Pope Francis' announcement that priests worldwide can absolve women for the sin of abortion will have little effect in the U.S. and Canada, where most priests already have such authority.
Archbishop William Lori reminded those gathered for Mass Sunday at the Basilica of the National Shrine of the Assumption of the Blessed Virgin Mary in Baltimore that when it comes to religious freedom, American Catholics and Christians worldwide are in the same "boat."
In the day's Gospel reading, from Chapter 4 of St. Mark's Gospel, Jesus calmed the storm threatening the boat carrying him and the apostles on the Sea of Galilee. That boat symbolizes the church through history, Lori said in his homily.
The annual Cosmos & Creation Conference has developed into a much-anticipated gathering of men and women of science who are, for lack of a better word, believers.
Prayer provides the strength and patience needed to love neighbors and will help Baltimoreans as they addresses the injustices that led to a night of rioting and looting, Archbishop William Lori of Baltimore said.
"Given my occupation, I think it's important to start every occasion this way," Lori said in response to a reporter's question Sunday, which was designated by Maryland Gov. Lawrence Hogan Jr. as a day of prayer and peace for Baltimore's healing.
"You know the stuff about the 1 percent vs. the 99 percent? Well, when you get here ... It's particularly vicious."
The 18 U.S. bishops who conducted a 12-day prayer pilgrimage for peace in the Holy Land in September came away with new perspectives on the ongoing tensions in the Middle East, according to Bishop Oscar Cantu of Las Cruces, N.M.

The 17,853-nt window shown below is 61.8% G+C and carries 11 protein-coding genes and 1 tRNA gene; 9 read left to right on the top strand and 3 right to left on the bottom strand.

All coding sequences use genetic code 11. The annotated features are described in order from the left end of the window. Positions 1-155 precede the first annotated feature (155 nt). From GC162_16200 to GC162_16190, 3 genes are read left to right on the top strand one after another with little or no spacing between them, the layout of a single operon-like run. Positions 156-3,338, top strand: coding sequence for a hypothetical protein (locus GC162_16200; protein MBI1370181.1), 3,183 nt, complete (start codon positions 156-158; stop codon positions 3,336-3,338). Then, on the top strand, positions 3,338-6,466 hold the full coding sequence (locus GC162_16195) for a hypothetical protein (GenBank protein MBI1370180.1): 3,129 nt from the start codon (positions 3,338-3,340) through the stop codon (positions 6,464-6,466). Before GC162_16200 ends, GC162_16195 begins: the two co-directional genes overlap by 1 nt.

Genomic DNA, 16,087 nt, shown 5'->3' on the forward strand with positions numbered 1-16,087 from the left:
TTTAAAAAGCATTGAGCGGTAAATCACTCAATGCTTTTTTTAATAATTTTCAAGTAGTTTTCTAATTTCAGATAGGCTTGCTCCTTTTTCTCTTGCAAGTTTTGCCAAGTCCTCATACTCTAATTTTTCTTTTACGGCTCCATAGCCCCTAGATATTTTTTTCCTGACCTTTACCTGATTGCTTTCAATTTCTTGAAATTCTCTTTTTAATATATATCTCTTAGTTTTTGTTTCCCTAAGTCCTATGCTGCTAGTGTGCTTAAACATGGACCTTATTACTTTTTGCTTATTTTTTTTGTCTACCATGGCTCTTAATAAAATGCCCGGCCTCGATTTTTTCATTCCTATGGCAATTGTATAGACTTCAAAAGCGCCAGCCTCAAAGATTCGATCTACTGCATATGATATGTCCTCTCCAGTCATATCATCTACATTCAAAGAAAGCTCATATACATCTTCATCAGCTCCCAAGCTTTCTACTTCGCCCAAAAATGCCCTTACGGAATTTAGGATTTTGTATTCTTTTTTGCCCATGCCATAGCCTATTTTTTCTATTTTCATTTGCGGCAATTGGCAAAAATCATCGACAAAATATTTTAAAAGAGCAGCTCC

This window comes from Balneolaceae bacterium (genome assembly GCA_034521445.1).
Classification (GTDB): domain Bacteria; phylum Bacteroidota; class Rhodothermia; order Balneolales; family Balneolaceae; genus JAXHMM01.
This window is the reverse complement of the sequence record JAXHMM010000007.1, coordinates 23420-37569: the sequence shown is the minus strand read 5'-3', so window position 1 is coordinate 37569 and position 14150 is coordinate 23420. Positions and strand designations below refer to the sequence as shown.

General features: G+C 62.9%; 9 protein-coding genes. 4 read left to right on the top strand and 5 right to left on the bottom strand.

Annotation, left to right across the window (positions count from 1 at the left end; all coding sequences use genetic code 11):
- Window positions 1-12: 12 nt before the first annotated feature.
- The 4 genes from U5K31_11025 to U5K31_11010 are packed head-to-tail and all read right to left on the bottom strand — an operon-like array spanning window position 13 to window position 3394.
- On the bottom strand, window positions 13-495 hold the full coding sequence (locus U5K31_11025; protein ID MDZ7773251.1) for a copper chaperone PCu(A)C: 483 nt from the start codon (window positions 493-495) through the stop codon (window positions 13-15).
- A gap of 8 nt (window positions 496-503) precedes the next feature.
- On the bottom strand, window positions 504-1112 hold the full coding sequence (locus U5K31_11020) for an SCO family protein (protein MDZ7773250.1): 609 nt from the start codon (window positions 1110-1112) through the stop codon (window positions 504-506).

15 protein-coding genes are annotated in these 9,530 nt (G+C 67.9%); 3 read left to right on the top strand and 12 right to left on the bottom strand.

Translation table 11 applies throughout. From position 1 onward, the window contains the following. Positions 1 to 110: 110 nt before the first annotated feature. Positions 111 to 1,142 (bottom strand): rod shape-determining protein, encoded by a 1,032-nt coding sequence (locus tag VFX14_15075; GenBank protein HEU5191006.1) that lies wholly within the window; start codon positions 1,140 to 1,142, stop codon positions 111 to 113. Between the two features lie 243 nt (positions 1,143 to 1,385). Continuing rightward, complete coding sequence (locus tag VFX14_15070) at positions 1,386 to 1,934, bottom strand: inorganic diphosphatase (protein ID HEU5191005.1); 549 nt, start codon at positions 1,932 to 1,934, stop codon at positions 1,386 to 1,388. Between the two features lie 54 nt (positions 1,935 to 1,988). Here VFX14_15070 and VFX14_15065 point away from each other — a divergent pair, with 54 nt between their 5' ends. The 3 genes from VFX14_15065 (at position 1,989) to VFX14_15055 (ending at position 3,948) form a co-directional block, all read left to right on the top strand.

He was one of the bishops who visited many of the sacred sites of Judaism, Christianity and Islam during the trip.
Though there were no actions on the U.S. bishops' agenda in Baltimore dealing with immigration, poverty and other public policy issues, the president of their conference said Tuesday he hopes to meet with President Barack Obama and the leaders of the House and Senate soon on several topics.
A proposed 3 percent hike in diocesan assessments for 2016 to fund the U.S. bishops' national operations fell three votes short of approval in electronic balloting Tuesday during the second day of the bishops' annual fall general assembly in Baltimore.
Under the electronic balloting system, votes are kept secret, but the system knows which bishops vote, so the U.S. Conference of Catholic Bishops will send mail ballots to complete the vote.
"The priority ... has to be to proclaim the joy, the mercy and the love of Jesus Christ at all times and in all places and to all people."
The church needs to do a better job of encouraging Latino families and underserved populations to send their children to Catholic schools, the bishops were told Monday during their annual fall assembly in Baltimore.
"If efforts are not made to reach out to them, they won't think it's a viable option," said Bishop Daniel Flores of Brownsville, Texas, chairman of the Committee on Cultural Diversity in the Church.